How often have we read on social media or heard “positive thinkers” say that “disability is in the mind”, or that there are no obstacles that can’t be turned into opportunities; that everything can be achieved with the right attitude?
In the era of influencers and life coaches, positivity seems like the gateway to a celebrity-like status, regardless of the effects such constant references can have on some people.
This approach of "good vibes-only" can cause more harm than good. "You are so brave” and “you are such an inspiration” are just some of the sentences that disabled people often endure, sometimes on a daily basis.
Dr Shahd Al Shammari, a Kuwaiti lecturer and author, has done research on human and women's rights and disability issues. Having multiple sclerosis herself, she describes toxic positivity as "when it erases real experiences of pain".
I wonder how many people talking about positivity have experienced going into a venue and being turned away because the lift was not working, or the receptionist made a mistake in declaring the place accessible by not factoring in that even two not-very-high steps are a hindrance. No amount of "right attitude" or "determination" will allow people on wheelchairs to enter a theatre or a movie without ramps. And the onus to build them is not on the disabled community but on the societies that we are a part of.
For the more than one billion people with disabilities – who make up 15 per cent of the world's population – concepts such as freedom and equality are far from reality. Studies have shown that symptoms of depression may be two to 10 times more common among those with disabilities or chronic illnesses, and depression is one of the most common “secondary conditions” associated with disability and chronic illness.
Some of these issues have been abated by social media. For the disabled community, it has been a game changer. Like so many people, I am a big fan of social media because it is a tool that has enabled us not to connect with the wider world and given us the chance to raise awareness about many of the issues we grapple with. Yet, I along with many other disabled people detest the forced positivity that it can sometimes portray.
A few influencers who are also part of the disabled community choose to show only the "good side" of their existence. It is common to see social media posts that talk of "defying disability". Often one sees so-called inspirational quotes such as "there is only ability in disability" or "disability doesn't define me", which actually encourage people to distance themselves from their disability that is a big part of our identity. This dismisses the struggles that come with being disabled because, after all, few seek to hear the truth – or in the words of these influencers, "negative vibes". They forget that disability is not the enemy but part of who we are, and that we need to embrace it to progress, not defy it.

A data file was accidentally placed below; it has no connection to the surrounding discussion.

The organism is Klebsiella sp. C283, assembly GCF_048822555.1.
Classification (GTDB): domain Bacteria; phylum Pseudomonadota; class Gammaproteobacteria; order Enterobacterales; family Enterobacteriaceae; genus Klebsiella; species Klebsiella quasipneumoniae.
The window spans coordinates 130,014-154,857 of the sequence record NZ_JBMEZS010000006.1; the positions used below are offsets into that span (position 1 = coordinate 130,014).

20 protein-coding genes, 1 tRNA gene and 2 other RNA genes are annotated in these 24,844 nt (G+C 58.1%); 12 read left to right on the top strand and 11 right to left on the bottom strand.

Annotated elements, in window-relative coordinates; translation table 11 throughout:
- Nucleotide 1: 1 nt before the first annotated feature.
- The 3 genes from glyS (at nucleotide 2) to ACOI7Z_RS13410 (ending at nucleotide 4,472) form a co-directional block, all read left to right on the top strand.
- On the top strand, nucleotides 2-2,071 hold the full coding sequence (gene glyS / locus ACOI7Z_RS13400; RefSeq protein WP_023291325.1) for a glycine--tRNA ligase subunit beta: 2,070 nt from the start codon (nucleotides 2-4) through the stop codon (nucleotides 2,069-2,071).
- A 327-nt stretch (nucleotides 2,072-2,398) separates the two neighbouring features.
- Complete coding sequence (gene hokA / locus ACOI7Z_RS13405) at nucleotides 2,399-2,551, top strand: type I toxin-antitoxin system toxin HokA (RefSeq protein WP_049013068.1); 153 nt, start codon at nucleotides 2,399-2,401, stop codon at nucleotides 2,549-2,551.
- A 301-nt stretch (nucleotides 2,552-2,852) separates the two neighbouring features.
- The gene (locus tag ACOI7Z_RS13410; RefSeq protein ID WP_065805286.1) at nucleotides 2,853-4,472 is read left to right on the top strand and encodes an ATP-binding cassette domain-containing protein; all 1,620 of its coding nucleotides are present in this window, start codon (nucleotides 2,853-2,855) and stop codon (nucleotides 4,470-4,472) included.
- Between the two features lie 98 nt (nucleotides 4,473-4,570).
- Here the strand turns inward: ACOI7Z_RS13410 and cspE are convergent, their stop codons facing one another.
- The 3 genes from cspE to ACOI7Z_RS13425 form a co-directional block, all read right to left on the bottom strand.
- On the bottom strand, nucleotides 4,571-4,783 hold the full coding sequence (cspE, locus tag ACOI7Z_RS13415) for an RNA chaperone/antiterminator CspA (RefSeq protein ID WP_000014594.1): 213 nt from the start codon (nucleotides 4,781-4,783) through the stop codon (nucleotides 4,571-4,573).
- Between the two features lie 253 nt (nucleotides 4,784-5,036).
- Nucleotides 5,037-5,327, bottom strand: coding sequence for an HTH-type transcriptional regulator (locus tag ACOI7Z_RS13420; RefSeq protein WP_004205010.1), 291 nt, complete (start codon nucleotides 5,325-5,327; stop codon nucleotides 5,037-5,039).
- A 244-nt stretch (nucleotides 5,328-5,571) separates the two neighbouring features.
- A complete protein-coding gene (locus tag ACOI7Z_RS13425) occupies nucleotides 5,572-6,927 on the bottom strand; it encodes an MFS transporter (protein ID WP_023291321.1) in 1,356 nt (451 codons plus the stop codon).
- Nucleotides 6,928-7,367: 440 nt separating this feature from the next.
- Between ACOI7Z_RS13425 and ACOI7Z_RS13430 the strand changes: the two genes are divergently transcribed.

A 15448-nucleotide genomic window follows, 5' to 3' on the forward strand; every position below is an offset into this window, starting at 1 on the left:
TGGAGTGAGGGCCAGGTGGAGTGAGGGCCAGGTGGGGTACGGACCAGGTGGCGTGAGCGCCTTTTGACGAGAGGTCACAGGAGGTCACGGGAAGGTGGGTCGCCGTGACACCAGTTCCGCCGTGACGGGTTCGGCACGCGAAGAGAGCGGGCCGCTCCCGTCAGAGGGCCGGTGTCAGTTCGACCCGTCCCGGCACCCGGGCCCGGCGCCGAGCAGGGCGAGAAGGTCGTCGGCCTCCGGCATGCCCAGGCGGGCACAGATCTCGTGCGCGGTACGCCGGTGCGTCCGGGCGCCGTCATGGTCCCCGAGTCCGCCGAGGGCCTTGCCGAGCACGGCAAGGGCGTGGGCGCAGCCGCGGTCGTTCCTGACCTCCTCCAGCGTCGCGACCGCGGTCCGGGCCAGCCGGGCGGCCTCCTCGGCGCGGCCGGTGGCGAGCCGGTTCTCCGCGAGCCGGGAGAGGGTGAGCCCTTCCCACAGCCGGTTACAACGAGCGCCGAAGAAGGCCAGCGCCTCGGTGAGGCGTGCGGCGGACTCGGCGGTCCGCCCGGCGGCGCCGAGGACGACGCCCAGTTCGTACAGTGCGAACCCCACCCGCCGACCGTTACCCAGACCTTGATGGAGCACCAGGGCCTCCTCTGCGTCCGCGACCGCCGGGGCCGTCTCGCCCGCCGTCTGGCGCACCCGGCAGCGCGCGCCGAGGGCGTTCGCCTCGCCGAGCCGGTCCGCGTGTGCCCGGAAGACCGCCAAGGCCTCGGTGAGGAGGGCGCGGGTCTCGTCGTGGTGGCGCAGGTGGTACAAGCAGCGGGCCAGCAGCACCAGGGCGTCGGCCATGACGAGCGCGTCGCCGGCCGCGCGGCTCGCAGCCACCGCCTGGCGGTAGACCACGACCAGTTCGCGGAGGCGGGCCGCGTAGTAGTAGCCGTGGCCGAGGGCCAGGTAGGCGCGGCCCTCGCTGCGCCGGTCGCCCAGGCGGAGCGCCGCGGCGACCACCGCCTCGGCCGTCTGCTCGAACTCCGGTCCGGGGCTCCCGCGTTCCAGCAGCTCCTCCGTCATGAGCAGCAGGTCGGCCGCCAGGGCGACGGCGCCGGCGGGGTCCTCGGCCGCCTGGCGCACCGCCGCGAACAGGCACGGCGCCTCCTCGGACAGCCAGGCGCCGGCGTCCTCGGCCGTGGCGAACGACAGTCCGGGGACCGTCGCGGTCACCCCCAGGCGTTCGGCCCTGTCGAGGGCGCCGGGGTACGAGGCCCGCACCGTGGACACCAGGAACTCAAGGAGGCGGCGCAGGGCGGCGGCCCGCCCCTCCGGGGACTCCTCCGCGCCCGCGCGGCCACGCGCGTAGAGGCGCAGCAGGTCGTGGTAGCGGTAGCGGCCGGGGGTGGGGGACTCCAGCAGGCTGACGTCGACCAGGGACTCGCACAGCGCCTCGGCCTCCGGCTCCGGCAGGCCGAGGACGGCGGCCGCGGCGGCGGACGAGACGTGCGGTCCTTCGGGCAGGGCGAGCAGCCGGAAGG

The influencers behind some of this "positivity" movement travel the world, driving, skiing, skydiving and abseiling. To be sure, it is commendable that they attempt to defy obstacles. But in urging others to do the same, it can feel callous, as they seem to not recognise that each person has different circumstances, a different disability, different financial capabilities, and so on.
As a consequence, thoughts such as "the problem must be me" tend to arise and before you know it, family, friends and even strangers will see it fit to say: "Oh if so and so can do this, why cant you? You are just being defeatist."
A disabled blogger I spoke to sees toxic positivity as "when others [or even we, ourselves] casually disregard our genuine struggles and challenges rather than acknowledging and accepting them – for example, saying or thinking that 'others have it worse'".
Positivity can turn toxic when pushed as the sole state of mind that should rise above all others. But the human experience grapples with a whole spectrum of emotions, thoughts and feelings. To validate only the positive ones is to limit the way we look at the world.
Carl Jung, the psychiatrist and psychoanalyst, described recognising, accepting and making peace with the darkness inside each of us as the only path to healing, to authenticity and to wholeness.
However, people want to escape pain, awkwardness and difficult situations. It is understandable. A disabled law student, who did not want to be named, sees toxic positivity as when it doesn't respond to the feelings of the other person or the actual situation.
I have lost count of the number of times I have been told that I am "brave" for daring to go out grocery shopping. Or that I am "inspirational" for smiling despite everything that I "have to endure", or being patted on the head and told: "You’re very independent, aren’t you?" – for simply completing an education and getting a job, as so many regular people do.
I realise that most of the time these words come from a good place. But such statements can lack sincerity, as people dismiss the obstacles and usually end their conversation with "I will pray that you are able to walk". I end up wishing that, instead of praying for me, they would pray for society to change, to be more inclusive and accepting. Or better yet, begin to enforce that change themselves.
Dismissing a person's very real struggle in the name of positivity is harmful to the people it is intended to help and to cheer up. Positivity cannot be forced. Like every aspect of life, if we don’t find the right balance, even something good and well-intentioned can cause damage.